One of the more interesting Caribbean foods is the fruit of the ackee tree. The tree is native to West Africa and was introduced to Jamaica and other West Indian islands in the 18th century. The pear-shaped fruit grows in clusters and, as it matures, changes in color from green to bright red and then to a yellowish orange. Before it ripens, ackee contains dangerous levels of a substance called hypoglycin, which usually causes Jamaican vomiting sickness and, in rare cases, coma and death.
The fruit is fully ripe only when it splits open naturally, revealing three large, shiny, black seeds surrounded by soft and spongy flesh, white to yellow in color, called aril. The aril is the only edible part of the ackee fruit; the black seeds are always toxic. The potential danger notwithstanding, ackee is so popular that it has been named Jamaica’s national fruit, and the country’s national dish is ackee and salted codfish.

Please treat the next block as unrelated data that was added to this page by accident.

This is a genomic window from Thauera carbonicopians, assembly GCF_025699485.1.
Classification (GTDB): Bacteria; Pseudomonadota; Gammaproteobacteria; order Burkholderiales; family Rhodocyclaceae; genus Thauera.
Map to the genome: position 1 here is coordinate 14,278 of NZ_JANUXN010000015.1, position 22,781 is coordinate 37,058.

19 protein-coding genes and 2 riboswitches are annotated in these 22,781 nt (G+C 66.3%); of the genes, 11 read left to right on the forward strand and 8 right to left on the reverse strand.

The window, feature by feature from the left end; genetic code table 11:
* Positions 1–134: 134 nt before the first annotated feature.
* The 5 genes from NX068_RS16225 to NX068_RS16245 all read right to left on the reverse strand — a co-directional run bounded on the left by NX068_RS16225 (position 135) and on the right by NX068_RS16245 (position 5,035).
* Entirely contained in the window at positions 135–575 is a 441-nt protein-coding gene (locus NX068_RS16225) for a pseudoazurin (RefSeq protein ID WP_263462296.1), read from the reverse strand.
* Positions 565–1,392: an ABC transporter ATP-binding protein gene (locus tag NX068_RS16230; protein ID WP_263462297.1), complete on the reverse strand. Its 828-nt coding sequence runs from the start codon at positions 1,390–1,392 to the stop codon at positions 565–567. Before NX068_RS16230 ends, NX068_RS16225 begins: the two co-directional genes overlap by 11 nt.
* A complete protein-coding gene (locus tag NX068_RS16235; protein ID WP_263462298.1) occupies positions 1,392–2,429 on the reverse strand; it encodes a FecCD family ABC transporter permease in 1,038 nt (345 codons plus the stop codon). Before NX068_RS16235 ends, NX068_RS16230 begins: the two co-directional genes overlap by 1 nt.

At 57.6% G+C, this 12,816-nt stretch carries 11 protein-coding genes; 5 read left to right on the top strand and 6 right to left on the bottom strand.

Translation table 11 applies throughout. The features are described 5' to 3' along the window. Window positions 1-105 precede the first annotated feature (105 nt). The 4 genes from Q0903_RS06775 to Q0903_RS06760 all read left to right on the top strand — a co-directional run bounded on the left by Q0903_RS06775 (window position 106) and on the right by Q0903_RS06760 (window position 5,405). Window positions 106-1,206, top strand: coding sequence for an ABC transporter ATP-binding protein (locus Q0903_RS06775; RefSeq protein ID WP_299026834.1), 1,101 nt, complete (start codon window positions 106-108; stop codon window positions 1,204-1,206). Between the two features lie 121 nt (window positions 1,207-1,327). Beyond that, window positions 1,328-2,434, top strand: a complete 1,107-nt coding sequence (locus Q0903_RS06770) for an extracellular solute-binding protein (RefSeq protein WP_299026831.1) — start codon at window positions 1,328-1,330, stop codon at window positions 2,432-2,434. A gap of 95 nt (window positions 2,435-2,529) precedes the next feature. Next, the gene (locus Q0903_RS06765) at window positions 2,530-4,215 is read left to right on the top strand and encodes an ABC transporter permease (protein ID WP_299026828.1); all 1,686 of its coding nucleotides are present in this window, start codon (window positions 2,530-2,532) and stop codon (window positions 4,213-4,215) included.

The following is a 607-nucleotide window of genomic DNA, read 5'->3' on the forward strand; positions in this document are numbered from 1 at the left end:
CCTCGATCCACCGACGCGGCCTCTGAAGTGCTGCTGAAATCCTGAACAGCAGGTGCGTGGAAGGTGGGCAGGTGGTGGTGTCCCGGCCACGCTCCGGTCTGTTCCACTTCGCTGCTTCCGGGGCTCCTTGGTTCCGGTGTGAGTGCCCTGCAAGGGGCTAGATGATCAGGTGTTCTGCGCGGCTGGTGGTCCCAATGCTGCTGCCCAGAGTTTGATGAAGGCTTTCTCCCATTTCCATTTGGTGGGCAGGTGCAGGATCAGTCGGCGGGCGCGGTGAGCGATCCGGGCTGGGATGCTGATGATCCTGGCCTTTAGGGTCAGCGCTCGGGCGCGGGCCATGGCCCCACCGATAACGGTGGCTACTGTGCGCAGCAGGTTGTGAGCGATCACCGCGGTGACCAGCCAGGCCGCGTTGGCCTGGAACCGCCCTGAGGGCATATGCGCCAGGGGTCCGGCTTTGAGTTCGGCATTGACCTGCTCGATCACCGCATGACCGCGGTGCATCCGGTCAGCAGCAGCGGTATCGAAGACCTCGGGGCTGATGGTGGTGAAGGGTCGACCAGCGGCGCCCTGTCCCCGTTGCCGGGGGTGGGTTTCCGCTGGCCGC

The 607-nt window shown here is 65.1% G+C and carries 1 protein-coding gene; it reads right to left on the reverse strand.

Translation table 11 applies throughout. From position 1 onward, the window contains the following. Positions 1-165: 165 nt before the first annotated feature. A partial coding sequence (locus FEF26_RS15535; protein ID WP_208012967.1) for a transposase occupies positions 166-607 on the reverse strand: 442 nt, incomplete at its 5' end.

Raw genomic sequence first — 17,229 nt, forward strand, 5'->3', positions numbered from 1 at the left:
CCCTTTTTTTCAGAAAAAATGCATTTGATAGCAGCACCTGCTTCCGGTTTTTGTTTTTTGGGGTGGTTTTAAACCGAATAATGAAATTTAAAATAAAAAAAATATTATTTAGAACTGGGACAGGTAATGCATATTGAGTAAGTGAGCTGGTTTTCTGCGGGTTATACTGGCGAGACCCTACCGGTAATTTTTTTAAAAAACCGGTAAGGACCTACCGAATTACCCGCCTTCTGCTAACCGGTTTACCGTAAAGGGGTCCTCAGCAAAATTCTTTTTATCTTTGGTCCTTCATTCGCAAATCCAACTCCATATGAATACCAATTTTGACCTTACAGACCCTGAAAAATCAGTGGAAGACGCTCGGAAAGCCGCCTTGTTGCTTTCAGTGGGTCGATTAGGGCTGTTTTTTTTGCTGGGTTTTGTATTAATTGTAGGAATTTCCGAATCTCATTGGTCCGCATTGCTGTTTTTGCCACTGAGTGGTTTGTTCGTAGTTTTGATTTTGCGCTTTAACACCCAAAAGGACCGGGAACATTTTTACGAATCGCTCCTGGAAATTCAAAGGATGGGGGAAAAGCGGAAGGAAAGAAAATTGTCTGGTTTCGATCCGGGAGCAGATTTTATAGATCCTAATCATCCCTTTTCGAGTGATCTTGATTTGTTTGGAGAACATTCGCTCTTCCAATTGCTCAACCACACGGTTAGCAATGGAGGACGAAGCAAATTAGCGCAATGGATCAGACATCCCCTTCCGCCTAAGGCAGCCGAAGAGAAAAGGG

Ackee isn’t commercially grown in the United States, so the only ackee generally available for cooking is canned and imported. It resembles scrambled eggs when prepared, and has a similar consistency, with a nutty, buttery flavor. Ackee and saltfish is prepared by sautéing ackee with onions, tomatoes, and salted cod, from which the salt has been leached, as well as other ingredients like bacon.
Binta Robinson, an experienced patent examiner in biotechnology with the U.S. Patent & Trademark Office in Alexandria, Virginia, enjoys creating and appreciating art in her leisure time. In addition to serving as the seat of the federal, Washington, D.C. has also earned a reputation as a cultural center in the United States, due in large part to the Smithsonian Institution. An educational and research institute with a related museum complex, the Smithsonian Institution currently stands among the most famous and respected museums in the world. In particular, the Smithsonian Institution plays host to a number of art museums and galleries that focus on the work of artists from different parts of the world.